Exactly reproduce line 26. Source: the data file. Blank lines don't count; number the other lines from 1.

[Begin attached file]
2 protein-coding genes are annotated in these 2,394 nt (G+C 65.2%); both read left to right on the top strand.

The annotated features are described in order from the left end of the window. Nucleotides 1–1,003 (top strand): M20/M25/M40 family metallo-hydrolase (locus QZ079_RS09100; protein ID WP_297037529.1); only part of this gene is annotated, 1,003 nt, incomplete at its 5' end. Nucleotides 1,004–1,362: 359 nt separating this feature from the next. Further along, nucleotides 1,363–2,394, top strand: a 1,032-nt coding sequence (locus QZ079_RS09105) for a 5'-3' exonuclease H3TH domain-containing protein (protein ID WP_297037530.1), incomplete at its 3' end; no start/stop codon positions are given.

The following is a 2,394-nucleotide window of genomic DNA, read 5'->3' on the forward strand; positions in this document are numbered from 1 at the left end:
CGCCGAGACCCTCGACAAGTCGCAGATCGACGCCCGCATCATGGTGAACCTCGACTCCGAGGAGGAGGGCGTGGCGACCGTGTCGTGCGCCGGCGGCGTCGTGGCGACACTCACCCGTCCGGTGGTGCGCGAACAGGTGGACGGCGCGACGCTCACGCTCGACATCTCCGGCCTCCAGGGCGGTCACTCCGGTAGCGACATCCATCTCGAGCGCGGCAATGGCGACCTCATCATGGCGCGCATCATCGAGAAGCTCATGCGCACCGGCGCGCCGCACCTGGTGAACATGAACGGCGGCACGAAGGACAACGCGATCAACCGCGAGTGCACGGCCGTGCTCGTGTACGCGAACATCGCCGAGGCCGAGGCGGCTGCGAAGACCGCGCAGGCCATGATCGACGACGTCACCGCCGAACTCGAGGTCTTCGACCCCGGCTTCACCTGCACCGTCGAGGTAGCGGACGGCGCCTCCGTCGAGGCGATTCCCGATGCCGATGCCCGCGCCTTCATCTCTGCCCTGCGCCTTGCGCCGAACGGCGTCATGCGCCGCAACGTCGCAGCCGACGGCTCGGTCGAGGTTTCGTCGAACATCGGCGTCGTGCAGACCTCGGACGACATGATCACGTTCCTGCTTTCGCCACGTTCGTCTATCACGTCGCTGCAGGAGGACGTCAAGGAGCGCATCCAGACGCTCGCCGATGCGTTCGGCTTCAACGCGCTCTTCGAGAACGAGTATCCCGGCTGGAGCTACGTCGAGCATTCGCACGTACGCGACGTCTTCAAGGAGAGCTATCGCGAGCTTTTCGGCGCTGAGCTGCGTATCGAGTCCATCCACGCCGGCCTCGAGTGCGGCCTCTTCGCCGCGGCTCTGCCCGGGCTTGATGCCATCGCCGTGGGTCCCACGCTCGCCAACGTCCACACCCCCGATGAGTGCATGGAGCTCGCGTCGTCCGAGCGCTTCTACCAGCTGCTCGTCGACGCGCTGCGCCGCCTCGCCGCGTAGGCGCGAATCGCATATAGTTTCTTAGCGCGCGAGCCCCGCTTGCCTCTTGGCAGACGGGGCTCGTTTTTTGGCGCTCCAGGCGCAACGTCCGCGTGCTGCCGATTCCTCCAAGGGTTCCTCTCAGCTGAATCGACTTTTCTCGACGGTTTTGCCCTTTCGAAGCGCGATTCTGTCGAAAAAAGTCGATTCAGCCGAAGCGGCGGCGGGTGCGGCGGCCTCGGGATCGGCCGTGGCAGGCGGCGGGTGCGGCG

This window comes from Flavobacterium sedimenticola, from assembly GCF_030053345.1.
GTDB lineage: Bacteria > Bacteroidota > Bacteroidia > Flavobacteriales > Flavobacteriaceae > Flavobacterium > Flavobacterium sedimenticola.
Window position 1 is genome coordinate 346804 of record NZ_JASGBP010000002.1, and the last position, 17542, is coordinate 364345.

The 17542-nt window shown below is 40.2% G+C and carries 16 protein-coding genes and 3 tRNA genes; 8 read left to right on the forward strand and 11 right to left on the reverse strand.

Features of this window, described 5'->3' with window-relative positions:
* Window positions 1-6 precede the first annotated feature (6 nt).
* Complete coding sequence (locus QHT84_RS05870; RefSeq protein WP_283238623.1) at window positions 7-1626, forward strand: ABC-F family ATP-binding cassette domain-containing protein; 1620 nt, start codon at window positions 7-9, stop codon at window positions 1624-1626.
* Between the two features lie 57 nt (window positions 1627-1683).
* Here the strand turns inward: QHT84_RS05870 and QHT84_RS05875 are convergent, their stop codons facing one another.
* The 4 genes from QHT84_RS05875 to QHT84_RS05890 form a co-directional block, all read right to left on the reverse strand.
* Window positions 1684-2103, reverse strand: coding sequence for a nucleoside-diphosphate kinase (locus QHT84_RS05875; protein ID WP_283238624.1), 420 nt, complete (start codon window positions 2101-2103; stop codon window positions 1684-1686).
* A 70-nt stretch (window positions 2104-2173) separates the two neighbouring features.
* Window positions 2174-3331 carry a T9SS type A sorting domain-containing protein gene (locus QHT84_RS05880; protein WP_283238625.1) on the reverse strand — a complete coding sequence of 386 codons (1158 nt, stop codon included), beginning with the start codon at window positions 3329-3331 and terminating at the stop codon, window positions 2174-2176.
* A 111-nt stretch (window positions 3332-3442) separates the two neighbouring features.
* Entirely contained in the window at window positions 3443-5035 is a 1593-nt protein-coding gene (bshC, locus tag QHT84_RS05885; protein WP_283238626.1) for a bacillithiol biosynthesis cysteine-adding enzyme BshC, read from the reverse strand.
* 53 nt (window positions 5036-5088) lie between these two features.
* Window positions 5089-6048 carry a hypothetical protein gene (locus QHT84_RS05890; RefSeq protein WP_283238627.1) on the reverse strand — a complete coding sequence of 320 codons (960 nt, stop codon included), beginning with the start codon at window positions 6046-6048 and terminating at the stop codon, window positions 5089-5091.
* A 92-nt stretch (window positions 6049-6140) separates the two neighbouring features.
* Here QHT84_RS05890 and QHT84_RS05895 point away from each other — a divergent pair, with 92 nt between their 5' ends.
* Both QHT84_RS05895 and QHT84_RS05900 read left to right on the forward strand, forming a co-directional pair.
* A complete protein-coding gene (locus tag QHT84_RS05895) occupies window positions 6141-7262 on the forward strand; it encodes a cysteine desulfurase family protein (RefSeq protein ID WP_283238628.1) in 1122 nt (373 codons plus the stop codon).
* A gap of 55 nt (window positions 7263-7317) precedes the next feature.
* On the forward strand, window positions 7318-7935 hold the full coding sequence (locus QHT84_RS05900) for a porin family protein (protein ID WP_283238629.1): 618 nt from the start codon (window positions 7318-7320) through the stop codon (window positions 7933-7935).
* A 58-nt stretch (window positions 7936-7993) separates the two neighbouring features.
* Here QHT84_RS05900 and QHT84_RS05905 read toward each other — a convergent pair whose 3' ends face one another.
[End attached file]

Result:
* A gap of 55 nt (window positions 7263-7317) precedes the next feature.